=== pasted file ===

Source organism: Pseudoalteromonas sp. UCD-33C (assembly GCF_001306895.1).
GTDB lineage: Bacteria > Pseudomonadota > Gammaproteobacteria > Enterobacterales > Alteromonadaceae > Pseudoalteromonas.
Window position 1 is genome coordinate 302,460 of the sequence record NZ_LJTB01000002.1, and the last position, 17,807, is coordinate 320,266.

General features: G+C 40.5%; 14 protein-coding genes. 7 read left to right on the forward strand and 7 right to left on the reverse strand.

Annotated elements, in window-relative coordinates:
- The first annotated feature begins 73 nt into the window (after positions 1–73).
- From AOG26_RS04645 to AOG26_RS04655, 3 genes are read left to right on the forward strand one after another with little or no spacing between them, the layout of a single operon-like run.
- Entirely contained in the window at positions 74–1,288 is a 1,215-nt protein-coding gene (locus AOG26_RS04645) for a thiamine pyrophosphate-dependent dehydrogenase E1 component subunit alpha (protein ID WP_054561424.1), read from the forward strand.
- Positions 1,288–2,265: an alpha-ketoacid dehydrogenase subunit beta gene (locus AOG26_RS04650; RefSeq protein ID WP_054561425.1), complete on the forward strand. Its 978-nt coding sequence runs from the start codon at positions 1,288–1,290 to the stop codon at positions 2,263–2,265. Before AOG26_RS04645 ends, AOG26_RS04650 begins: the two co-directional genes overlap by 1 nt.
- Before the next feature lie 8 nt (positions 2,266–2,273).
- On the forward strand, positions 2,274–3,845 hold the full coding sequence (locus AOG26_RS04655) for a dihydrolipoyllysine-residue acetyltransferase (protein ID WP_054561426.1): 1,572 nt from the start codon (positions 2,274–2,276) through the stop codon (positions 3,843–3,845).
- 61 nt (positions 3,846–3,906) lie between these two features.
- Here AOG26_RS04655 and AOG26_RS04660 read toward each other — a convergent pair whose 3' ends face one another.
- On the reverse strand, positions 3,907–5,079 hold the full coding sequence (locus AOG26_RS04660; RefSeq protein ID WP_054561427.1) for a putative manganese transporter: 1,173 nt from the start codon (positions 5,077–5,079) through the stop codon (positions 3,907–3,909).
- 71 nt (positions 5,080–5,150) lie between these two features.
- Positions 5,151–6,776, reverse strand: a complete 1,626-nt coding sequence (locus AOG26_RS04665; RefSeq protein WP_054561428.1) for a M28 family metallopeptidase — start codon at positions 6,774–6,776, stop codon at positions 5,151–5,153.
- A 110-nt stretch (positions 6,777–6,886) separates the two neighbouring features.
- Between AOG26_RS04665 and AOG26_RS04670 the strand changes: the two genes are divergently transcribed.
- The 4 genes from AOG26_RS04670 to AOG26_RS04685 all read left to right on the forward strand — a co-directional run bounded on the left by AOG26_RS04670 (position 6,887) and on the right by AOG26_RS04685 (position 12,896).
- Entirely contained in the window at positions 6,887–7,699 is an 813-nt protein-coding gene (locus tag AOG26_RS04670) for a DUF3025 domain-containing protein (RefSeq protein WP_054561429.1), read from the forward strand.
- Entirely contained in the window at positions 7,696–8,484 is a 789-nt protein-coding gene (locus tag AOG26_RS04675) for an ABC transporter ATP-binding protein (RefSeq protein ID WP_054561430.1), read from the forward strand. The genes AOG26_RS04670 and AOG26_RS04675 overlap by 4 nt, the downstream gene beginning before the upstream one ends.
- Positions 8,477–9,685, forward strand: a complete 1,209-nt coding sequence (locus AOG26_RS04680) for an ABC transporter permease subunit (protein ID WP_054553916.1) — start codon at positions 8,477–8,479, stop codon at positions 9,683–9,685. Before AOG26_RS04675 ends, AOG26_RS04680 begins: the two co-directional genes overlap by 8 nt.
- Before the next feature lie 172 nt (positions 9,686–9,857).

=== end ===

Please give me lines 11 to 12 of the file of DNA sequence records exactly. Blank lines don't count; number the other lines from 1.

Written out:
- On the forward strand, positions 2,274–3,845 hold the full coding sequence (locus AOG26_RS04655) for a dihydrolipoyllysine-residue acetyltransferase (protein ID WP_054561426.1): 1,572 nt from the start codon (positions 2,274–2,276) through the stop codon (positions 3,843–3,845).
- 61 nt (positions 3,846–3,906) lie between these two features.